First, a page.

During the Vietnam War, US planes sprayed more than 20 million gallons of herbicides, including the dioxin-contaminated orange agent, on the country's rainforests, wetlands and croplands . Agent Orange cleared the thick jungle vegetation that hid the Viet Cong fighters and destroyed some of the country's food crops, but it was mainly the dioxin contaminant that caused so much damage to many of the country's food crops. Vietnamese and American military. A new article from the University of Illinois and Iowa State University describes the environmental legacy of Agent Orange in Vietnam, including hot spots in which dioxin continues to enter the food supply.
"Current research on Orange agents and dioxin is essentially medical in nature and focuses on the details of human exposure through skin contact and the long-term health effects of US soldiers," says Ken. Olson, Professor Emeritus, Department of Natural Resources and Environmental Sciences. to U of I and co-author of the article. "In this article, we examine the short- and long-term environmental effects on the basis of Vietnamese natural resources and how the persistence of dioxin continues to affect soils, water, sediments, fish , aquatic species, food supply and Vietnamese health. "
Olson and co-author Lois Wright Morton of Iowa State University explain that Agent Orange was a combination of two herbicides, 2,4-D and 2,4,5-T, which do not persist no longer than a few days or weeks in the body. environment when it is exposed to the sun. However, during the production of the agent Orange, a toxic byproduct is formed: dioxin TCDD, the most toxic of the dioxin family. Once dioxin TCDD enters the environment, Olson and Wright Morton say, it can stay for decades or even centuries. This is what happened in the Vietnamese landscape.
The researchers examined a USAID report of 870 pages, as well as a dozen other research reports on contaminated air base sites in Vietnam, to explain the movement and the long-term future of dioxin TCDD in the Vietnamese countryside.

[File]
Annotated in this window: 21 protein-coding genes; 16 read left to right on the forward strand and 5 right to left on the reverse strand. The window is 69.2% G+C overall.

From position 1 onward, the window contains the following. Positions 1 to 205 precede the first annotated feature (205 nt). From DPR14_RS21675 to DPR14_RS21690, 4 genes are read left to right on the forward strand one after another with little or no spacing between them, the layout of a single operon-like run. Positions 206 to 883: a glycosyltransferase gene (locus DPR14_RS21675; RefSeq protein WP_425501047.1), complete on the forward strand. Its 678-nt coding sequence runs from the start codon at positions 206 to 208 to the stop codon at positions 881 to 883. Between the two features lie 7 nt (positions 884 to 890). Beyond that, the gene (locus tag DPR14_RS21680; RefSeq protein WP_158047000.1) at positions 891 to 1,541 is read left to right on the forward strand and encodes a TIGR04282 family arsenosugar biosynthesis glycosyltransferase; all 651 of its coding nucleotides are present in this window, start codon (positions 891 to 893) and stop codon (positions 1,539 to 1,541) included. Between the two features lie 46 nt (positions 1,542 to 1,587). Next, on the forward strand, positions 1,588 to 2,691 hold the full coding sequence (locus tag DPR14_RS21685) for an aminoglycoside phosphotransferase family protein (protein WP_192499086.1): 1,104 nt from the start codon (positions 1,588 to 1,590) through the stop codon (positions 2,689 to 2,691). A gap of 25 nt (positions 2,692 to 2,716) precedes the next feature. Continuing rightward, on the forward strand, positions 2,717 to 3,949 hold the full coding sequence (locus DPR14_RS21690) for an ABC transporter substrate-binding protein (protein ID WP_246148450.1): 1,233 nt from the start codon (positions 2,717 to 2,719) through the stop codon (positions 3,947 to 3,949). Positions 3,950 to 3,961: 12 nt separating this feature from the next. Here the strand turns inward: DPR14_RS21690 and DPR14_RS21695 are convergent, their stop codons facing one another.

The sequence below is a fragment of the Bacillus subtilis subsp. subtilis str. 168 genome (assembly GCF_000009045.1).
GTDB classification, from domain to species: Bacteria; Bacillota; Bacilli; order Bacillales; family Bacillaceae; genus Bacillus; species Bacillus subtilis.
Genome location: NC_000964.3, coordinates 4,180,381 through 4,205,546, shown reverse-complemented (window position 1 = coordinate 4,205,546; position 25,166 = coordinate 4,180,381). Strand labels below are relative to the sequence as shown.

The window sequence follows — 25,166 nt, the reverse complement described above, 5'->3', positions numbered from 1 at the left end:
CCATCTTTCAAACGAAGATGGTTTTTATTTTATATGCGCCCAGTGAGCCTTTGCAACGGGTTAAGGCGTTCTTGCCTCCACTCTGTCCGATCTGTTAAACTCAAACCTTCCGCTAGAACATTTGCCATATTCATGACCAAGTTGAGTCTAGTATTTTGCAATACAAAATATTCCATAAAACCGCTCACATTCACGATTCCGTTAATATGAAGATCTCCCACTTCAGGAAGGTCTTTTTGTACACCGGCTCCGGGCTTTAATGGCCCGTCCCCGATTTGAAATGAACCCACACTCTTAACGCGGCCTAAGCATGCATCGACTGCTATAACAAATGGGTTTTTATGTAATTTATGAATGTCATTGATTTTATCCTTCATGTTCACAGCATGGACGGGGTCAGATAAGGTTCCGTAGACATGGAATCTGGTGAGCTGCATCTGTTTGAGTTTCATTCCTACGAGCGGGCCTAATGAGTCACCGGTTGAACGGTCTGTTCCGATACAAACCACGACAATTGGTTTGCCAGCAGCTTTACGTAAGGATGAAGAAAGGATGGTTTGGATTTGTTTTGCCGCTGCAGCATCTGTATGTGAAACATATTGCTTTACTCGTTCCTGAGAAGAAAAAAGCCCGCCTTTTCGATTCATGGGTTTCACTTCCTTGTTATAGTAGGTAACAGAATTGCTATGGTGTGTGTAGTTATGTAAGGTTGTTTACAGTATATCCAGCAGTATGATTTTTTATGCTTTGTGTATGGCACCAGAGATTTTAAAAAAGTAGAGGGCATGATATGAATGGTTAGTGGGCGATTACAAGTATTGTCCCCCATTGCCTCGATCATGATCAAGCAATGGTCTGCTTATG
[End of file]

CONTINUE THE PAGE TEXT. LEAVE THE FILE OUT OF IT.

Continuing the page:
"The path begins with US military spraying in the 1960s, uptake by leaves of trees and shrubs, falling leaves at the soil surface (with direct contact of the spray with the soil), then fixing TCDD to dioxin on soil organic matter and soil clay particles, "said Wright Morton.
From there, the TCDD for dioxin has moved off-site into runoff, sticking to sediment particles and settling in wetlands, marshes, rivers, lakes and ponds . Sediments contaminated by dioxin TCDD were – and still are – ingested by fish and shrimp that feed on the bottom, accumulating in the adipose tissue of these animals and moving up the food chain in many fish forming the basis of the Vietnamese diet. Although fishing is now banned in most contaminated sites, bans have been difficult to enforce and, as a result, dioxin TCDD still enters the human food supply 50 years later.
The article maps the 10 air base sites where dioxin TCDD levels remain at unsafe levels, noting that millions of Vietnamese live in adjacent towns and villages.
"The worst dioxin-contaminated site in Vietnam is the Bien Hoa Air Base, located 30 km north of Ho Chi Minh City," Olson said. "After President Nixon had ordered the US military to stop spraying Agent Orange in 1970, it was the site where all the barrels of agent remaining in Vietnam were recovered. They were then processed and shipped to Johnston Island in the Pacific Ocean, where they were cremated at sea in 1977. "
Based on their research, Olson and Wright Morton recommend the burning of contaminated soils and sediments in the hot spots of the Vietnam Air Base.
"Although incineration is the most expensive technology currently available, it would eliminate dioxin rather than temporarily storing it in a landfill, and incineration would not require further maintenance or treatment." is one of the most commonly used technologies, having been used to treat soils on a mature and tested technology, "say the authors.